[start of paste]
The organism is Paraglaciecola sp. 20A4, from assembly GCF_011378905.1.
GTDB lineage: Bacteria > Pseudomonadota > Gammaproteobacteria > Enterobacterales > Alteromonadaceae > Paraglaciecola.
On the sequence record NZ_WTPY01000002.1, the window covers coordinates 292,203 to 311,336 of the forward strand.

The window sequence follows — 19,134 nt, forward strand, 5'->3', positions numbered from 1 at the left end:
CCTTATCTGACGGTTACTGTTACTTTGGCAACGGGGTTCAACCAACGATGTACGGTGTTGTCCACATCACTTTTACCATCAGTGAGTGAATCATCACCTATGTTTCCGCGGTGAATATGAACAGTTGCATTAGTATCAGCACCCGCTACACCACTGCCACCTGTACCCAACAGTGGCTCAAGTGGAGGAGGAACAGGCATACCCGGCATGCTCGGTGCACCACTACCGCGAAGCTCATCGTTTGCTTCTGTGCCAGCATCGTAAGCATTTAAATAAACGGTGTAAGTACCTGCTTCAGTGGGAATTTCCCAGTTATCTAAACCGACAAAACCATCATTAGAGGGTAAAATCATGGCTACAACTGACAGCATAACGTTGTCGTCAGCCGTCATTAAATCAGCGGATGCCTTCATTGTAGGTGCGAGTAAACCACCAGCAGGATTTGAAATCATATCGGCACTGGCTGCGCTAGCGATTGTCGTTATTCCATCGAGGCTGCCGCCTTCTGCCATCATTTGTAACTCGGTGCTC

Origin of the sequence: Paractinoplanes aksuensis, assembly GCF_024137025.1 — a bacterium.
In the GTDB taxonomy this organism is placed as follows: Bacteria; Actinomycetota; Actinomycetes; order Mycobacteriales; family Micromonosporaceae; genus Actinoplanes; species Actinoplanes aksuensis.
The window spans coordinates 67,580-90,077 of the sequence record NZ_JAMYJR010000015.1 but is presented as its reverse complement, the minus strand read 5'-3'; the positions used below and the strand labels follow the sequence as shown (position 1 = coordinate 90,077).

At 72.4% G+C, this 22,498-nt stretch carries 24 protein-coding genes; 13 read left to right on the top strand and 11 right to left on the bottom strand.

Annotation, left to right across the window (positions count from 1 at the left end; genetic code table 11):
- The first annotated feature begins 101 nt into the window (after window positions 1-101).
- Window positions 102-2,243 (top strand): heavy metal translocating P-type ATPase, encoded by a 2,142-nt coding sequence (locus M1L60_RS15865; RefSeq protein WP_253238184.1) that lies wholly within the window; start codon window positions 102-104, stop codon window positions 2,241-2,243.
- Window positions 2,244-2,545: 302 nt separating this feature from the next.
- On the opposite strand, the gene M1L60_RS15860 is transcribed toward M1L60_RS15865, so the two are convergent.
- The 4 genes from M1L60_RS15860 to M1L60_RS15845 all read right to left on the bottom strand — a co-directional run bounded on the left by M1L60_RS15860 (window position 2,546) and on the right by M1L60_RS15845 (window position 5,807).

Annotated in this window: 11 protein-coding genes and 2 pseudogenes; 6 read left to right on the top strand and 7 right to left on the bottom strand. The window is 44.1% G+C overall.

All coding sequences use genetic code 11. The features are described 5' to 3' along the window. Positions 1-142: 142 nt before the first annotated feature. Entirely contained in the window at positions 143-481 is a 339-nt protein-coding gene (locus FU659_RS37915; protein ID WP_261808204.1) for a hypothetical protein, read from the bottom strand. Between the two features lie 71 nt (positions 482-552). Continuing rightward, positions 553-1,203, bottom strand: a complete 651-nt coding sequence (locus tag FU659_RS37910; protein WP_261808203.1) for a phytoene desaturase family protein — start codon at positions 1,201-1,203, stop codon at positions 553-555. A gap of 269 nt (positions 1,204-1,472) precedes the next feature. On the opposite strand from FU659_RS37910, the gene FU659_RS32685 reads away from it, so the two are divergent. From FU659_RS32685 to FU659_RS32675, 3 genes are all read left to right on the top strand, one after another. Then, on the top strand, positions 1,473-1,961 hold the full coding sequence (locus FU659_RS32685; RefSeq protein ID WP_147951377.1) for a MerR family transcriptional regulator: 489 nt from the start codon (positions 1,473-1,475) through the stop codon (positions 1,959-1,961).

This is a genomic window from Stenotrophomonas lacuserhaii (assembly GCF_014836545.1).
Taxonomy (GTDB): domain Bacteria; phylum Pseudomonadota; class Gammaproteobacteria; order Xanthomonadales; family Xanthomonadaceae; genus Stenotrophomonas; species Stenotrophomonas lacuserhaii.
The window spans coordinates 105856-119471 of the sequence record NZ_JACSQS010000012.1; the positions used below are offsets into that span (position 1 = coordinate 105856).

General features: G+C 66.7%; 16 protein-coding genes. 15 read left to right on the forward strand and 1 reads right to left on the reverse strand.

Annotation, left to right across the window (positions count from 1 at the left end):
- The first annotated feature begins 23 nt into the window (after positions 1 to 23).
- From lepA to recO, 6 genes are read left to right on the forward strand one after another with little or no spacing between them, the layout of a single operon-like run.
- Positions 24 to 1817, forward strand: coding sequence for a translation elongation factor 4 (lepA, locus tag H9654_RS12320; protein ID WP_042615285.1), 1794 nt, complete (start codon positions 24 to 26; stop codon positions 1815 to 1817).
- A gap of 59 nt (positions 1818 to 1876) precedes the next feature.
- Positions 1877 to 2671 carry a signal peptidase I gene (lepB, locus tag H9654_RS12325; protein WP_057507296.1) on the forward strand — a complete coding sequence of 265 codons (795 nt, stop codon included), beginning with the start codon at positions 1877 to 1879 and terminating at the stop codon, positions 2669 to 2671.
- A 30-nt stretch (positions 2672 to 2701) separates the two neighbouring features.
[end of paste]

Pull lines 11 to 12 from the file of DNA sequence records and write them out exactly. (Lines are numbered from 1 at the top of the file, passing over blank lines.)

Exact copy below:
- The first annotated feature begins 101 nt into the window (after window positions 1-101).
- Window positions 102-2,243 (top strand): heavy metal translocating P-type ATPase, encoded by a 2,142-nt coding sequence (locus M1L60_RS15865; RefSeq protein WP_253238184.1) that lies wholly within the window; start codon window positions 102-104, stop codon window positions 2,241-2,243.